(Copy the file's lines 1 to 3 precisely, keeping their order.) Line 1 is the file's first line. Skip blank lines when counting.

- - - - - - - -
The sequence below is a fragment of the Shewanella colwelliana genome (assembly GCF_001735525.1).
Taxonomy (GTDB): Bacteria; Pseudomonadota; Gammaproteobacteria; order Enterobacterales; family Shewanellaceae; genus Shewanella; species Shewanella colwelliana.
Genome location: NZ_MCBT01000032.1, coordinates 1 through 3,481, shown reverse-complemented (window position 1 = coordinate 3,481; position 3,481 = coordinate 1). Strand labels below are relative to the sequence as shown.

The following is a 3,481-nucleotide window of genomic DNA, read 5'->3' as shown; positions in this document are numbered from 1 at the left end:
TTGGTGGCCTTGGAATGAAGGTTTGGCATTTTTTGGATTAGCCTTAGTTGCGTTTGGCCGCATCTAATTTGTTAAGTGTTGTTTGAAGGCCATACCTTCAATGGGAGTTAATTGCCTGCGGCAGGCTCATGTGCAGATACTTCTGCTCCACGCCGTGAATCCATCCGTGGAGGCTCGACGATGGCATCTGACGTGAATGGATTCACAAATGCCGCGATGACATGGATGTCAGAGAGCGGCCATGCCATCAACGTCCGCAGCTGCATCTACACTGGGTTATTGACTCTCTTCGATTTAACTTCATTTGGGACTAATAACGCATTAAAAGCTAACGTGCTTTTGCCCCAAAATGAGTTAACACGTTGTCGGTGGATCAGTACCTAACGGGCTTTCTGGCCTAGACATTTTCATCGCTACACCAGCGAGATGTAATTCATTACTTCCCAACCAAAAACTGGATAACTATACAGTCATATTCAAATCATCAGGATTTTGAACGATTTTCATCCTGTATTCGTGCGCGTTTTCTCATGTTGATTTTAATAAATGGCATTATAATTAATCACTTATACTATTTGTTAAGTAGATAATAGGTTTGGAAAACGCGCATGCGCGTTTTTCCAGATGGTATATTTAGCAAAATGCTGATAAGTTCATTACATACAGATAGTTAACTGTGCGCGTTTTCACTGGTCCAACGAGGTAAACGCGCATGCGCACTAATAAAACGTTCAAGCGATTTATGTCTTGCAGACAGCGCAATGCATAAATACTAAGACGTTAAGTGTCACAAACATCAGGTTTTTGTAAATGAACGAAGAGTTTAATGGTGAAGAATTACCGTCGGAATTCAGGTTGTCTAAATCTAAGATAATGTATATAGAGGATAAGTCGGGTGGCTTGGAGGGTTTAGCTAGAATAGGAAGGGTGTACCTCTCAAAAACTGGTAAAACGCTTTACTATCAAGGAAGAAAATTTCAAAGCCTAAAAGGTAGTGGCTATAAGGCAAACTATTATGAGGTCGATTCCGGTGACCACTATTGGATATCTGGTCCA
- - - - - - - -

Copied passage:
The sequence below is a fragment of the Shewanella colwelliana genome (assembly GCF_001735525.1).
Taxonomy (GTDB): Bacteria; Pseudomonadota; Gammaproteobacteria; order Enterobacterales; family Shewanellaceae; genus Shewanella; species Shewanella colwelliana.
Genome location: NZ_MCBT01000032.1, coordinates 1 through 3,481, shown reverse-complemented (window position 1 = coordinate 3,481; position 3,481 = coordinate 1). Strand labels below are relative to the sequence as shown.